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Segregation means to separate groups of people based on race. Segregation can be forced or self-imposed.

In the southern United States, the policy was created by government mandates at the behest of the Democratic party starting in the 1870s. The Democratic party has been known ever since as the party of segregation. Segregation was allowed in public schools by the U.S. Supreme Court in Plessy v. Ferguson (1896), but then prohibited in Brown v. Board of Education (1954). In the 1960s, "Segregationists wanted policies that privileged whites."[1]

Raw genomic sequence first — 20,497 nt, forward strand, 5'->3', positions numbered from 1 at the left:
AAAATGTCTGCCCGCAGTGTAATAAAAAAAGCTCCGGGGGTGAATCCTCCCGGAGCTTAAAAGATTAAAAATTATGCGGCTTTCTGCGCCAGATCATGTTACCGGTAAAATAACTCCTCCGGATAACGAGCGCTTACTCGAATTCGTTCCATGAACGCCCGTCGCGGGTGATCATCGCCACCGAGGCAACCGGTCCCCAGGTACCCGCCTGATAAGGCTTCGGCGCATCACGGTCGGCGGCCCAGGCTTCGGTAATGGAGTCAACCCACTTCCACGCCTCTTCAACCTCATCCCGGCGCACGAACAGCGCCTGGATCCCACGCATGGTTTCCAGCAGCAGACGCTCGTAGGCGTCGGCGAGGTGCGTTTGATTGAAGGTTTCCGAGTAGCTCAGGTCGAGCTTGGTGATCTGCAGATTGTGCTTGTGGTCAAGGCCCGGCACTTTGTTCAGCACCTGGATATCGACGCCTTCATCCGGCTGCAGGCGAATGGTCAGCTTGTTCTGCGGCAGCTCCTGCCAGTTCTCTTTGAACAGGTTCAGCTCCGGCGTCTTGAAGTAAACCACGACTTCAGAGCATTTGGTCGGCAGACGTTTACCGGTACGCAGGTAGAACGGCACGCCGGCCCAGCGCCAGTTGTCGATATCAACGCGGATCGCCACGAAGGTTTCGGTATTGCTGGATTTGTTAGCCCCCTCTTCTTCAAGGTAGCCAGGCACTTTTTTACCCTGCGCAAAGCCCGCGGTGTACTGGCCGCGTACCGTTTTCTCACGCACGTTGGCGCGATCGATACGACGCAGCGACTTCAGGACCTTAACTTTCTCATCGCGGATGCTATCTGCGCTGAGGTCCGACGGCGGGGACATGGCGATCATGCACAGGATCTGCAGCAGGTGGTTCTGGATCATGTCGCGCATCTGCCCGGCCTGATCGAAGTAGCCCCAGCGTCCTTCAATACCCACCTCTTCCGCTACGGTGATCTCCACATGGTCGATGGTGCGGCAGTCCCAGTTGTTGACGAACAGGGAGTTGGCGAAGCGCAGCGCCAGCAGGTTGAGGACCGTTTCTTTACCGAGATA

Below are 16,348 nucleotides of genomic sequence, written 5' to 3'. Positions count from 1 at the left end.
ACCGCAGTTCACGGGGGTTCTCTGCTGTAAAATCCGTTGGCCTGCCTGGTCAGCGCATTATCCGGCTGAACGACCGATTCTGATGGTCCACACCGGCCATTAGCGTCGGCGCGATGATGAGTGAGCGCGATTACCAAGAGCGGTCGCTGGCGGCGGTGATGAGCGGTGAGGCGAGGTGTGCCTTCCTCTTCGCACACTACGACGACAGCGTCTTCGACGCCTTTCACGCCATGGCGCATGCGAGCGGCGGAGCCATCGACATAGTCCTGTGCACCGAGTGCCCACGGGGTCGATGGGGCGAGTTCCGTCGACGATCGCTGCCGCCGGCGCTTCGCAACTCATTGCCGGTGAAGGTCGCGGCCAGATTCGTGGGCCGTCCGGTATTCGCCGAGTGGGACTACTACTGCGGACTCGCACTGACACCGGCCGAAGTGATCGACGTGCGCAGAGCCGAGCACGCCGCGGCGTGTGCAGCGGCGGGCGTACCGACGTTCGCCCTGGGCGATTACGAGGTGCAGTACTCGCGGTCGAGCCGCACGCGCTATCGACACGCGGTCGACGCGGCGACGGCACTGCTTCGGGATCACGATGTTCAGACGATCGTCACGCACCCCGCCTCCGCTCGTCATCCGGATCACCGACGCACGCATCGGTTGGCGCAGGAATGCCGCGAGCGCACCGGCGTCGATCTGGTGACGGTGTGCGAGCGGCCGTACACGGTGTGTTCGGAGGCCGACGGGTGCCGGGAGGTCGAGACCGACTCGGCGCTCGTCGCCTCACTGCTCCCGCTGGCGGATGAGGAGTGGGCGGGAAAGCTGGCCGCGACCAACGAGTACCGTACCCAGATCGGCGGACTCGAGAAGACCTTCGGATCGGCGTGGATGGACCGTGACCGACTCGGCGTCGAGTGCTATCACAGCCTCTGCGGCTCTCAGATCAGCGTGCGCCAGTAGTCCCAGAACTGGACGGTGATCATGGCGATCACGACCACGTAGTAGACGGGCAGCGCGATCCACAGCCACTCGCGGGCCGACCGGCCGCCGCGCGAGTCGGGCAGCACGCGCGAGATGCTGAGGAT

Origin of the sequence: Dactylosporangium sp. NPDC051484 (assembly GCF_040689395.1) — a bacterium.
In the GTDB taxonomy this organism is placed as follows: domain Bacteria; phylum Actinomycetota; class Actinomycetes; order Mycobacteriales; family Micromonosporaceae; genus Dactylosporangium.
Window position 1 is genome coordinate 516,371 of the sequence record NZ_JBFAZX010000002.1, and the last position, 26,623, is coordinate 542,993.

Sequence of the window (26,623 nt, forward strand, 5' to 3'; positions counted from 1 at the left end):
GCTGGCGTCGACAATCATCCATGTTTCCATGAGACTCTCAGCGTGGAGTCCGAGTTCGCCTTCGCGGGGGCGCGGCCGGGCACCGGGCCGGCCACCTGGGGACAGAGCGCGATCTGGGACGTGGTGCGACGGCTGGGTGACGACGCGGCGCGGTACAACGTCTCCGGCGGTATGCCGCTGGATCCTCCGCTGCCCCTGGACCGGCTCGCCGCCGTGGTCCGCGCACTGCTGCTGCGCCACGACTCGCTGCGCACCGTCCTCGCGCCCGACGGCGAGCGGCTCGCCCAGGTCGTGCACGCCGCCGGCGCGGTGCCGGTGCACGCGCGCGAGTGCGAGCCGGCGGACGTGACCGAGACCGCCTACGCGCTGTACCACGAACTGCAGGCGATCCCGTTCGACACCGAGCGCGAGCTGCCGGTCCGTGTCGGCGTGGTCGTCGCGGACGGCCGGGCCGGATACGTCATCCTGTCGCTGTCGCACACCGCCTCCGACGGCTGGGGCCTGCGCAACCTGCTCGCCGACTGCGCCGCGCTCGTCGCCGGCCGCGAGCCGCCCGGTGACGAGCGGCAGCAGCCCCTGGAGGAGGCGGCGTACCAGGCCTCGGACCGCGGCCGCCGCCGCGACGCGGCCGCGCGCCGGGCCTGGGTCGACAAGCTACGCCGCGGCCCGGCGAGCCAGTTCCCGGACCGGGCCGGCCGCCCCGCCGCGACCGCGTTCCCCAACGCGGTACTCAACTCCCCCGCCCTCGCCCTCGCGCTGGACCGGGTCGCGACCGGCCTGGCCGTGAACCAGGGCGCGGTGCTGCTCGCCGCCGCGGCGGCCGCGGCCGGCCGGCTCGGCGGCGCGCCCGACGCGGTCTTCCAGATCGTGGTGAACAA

In addition to the public schools, segregation existed in the United States in the military before 1950. In the South it existed in public accommodations like trains, buses, restaurants, movie theaters and hotels before being banned by federal law in the Civil Rights Act of 1964.

Ann Coulter wrote, "There was more desegregation of American public schools in Nixon's first term than in any historical period before or since." [1]


  1. The Myth of the Racist Republicans

See also